Robin Heads #3 – Norbert Vernot

By Noé P. News, oldtimer, Portrait No Comments on Robin Heads #3 – Norbert Vernot

Nobody knows Norbert, but everybody knows Nono. It’s been this way since 1978. In 2020, the wood workshop is home to him. More than that, he’s « part of the home furniture » as we say in french, meaning that at some point you don’t even notice anymore what’s most vital to a place because it’s always been there.
So it’s fair to say when we get to the workshop to borrow him for an hour, it feels like borrowing the diner table from the dining room. We actually borrow him from Patrick, an old acquaintance from primary school that just landed the workshop and whom Nono recently recognized, fifty years later…

Peaceful, kind of here and elsewhere at the same time, Nono is not the chatterbox type. He never uses too many words and usually aims straight at the point: « Almost 43 years I’ve been here… Time went by. »

Nono landed in this workshop in ’78 for a six-month-internship. Not an uncommon story around Robin, even these days: one usually shows up by accident and stays by choice.
« I chose wood. It was a good choice. On the first day here, I was afraid, I thought I wouldn’t be able to deliver. It’s not nothing to be responsible for four lives when you’re just a woodworker… Once they’re up there in the air, they’re not gonna park on a cloud if something’s wrong. But my internship went okay. So I signed a contract to come back after the army. I did my twelve months and came back, end of ’79 I think… And here I am. » Then Nono goes silent for a bit.
He does that frequently, it seems he’d rather think, even about something else, than fill the silence with useless words.
And just as we are about to fill in, he picks up his thought: « I was let go with everyone else in 1981 when the first big crisis stroke Robin. And then we all came back a year later when things got better… When I left, there was a big bunch of white planes on the field just outside of here, unpainted aircrafts. Which meant they weren’t sold yet. And when we all came back, the field emptied within a few months. » And there goes the first smile of the interview.

Since those years, Nono tried many things at Robin, including the assembly workshop for two years. He went through every workstation in the wood workshop except one: « oddly enough, I never built a single rear empennage. »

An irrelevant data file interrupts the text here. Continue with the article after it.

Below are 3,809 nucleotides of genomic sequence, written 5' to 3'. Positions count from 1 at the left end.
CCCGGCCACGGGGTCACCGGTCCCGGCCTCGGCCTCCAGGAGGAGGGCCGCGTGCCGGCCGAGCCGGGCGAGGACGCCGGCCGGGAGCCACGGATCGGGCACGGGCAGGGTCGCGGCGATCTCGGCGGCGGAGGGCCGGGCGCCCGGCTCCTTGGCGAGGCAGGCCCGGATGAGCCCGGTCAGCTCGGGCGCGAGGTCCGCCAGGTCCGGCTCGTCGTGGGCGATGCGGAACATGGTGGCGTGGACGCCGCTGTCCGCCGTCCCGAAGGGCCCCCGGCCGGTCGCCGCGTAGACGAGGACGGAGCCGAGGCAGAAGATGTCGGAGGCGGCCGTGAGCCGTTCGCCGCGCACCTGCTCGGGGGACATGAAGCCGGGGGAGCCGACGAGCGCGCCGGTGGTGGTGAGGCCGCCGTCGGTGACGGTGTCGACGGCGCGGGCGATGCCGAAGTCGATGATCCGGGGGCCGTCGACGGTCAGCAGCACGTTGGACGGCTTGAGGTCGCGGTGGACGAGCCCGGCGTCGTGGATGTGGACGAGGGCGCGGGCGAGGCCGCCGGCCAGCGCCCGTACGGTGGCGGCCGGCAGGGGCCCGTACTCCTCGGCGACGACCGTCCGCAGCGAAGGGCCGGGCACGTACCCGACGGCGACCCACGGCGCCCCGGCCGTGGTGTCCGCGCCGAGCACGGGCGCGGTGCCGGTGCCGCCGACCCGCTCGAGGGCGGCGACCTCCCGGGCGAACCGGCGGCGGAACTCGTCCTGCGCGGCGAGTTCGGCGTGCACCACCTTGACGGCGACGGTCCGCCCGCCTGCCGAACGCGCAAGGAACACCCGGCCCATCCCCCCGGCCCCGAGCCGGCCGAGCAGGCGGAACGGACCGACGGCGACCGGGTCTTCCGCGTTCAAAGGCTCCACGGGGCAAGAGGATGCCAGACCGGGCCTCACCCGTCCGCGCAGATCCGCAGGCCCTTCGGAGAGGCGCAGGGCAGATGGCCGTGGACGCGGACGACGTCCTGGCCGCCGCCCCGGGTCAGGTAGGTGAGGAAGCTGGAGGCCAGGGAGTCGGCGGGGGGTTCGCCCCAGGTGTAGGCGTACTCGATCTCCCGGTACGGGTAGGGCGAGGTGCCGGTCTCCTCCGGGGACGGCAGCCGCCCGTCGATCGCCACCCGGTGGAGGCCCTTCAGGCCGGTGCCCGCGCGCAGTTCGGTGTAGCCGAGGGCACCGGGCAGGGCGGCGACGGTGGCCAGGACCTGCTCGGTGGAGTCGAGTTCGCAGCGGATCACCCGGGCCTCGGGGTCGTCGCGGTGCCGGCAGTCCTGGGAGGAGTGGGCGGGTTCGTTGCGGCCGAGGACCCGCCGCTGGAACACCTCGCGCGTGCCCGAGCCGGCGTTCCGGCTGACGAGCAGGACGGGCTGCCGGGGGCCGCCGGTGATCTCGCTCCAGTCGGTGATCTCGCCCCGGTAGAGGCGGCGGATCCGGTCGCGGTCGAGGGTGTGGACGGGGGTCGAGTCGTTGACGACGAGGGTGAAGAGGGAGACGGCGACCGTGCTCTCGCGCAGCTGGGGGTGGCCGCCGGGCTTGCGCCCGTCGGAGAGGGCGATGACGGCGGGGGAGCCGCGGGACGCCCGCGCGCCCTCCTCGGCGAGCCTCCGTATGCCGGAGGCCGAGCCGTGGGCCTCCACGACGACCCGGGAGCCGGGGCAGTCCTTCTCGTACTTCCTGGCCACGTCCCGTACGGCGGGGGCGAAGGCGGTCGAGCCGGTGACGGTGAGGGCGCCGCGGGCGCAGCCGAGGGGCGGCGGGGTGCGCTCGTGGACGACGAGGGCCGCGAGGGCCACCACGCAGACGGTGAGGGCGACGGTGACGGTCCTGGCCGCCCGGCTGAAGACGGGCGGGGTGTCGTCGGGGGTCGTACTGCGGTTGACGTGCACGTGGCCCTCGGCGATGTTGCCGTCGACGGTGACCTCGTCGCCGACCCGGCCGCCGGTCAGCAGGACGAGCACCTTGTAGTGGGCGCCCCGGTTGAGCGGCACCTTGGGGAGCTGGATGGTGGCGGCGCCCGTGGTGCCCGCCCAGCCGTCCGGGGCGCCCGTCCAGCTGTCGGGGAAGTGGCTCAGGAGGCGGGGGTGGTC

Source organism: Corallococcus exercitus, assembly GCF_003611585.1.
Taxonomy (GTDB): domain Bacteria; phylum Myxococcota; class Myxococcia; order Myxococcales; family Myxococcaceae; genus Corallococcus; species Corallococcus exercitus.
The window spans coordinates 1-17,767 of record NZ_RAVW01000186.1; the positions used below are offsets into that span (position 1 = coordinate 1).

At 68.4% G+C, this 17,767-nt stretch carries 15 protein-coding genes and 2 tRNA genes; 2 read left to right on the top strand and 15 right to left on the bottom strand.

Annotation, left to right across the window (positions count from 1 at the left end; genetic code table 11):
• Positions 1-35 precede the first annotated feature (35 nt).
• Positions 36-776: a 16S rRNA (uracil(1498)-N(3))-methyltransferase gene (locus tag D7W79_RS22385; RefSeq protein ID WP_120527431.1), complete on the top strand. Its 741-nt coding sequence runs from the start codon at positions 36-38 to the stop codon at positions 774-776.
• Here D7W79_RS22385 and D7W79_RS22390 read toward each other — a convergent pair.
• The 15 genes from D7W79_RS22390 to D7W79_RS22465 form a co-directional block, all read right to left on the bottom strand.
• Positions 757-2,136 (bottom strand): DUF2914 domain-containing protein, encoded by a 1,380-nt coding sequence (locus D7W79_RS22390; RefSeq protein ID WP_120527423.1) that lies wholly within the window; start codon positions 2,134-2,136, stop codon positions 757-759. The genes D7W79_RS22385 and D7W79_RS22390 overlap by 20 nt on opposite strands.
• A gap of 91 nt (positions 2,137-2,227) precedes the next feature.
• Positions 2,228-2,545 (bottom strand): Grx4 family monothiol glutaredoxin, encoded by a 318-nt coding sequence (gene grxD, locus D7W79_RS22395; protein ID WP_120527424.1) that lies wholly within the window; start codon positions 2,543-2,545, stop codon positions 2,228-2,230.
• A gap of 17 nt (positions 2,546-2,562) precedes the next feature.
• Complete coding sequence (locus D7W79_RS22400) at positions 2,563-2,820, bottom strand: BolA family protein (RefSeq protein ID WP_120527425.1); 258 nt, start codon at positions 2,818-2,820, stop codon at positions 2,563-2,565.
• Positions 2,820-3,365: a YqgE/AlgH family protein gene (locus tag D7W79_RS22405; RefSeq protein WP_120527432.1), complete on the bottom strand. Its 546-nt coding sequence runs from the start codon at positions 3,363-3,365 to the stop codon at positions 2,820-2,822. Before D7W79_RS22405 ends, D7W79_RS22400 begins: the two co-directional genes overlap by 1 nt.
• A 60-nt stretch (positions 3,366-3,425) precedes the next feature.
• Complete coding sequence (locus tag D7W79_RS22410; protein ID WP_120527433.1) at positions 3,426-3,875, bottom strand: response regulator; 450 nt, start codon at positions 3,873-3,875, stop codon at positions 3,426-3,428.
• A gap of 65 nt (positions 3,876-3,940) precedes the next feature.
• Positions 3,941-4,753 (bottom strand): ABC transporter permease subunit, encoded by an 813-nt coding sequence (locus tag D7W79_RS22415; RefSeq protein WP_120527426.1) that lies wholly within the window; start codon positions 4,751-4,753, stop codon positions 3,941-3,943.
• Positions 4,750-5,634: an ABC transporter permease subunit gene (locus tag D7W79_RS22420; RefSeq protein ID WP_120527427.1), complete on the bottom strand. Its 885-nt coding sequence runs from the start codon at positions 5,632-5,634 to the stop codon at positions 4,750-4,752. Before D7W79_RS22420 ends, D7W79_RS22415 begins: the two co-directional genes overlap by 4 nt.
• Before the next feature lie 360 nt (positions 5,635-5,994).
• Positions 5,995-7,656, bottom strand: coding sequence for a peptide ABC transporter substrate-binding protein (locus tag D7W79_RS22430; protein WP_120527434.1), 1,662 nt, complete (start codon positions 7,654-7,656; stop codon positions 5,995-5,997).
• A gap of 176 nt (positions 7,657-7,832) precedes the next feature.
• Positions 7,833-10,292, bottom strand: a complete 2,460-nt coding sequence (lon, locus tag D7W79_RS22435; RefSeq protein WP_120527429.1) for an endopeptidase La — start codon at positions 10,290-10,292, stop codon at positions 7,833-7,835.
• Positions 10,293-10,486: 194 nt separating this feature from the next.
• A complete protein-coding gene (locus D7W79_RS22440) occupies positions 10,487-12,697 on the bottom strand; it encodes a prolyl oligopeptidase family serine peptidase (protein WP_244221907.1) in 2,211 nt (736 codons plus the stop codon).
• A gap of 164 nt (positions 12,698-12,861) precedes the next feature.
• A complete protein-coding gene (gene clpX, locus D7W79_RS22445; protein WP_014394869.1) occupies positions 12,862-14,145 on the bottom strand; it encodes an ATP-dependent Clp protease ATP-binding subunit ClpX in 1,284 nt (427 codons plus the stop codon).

But even more surprising is the fact that he learnt the art of interlining a wing in 2008, when Robin was temporarily closed again. « I was hired for a few months by an airfield workshop to fix a messed-up DR220. I redid the wing and two or three things on the airframe. »
So we’re not sticking our neck out saying Nono knows his stuff: « Even if it changes constantly, a DR is always a DR. Even today, we work the same way we always did, except the paperwork was not such a drag back in the days. »
So nothing changed? « Oh yes, something has changed radically. When I got here, the old-timers taught me everything, I was the only youngster. Now, the old-timer is me! » He laughs a clear laugh and goes on: « The biggest change I’ve seen in 42 years here, is right now. Since two or three years, all the young new-comers that landed here came in with fresh ideas and methods. They’re making the change. In the right direction, I mean. I’m not worried about what’s going to happen after I’m gone. I trust they’ll do fine without me. Plus I think some are going to last here, someday they’ll talk like me: time went by! »

Closer than ever to a well-deserved retirement, Nono is now starting to loosen a bit and shares spontaneously: « Woodwork is a good job, but furniture don’t fly… What I liked most about my work here was that I could often hear it coming from far away, I could look up and say: hey here’s one! Oh and here’s something else: I always thought it strange that there was no school for aeronautical woodworkers. But then, recently, it struck me: since we’re the only ones to build wooden planes, well, it meant I had been to this very school all my life! »

So, the circle is now complete.

When his career is also complete, Nono will retire in Hauteville, where he grew up and lived all his life, just 3 miles away from the workshop, where he watched Robin rock a few times without ever hitting rock bottom.
He will certainly drop by the factory from time to time, to see the new-comers become old-timers. «  Robin, Hauteville, after all, I realize I never left my villages » says he with another laugh before concluding with a sentence that seems to perfectly encapsulate his character: « Almost 43 years I’ve been here…Yeah, well, I would say everything went well. »
So there you have it. Nono in all his glory.

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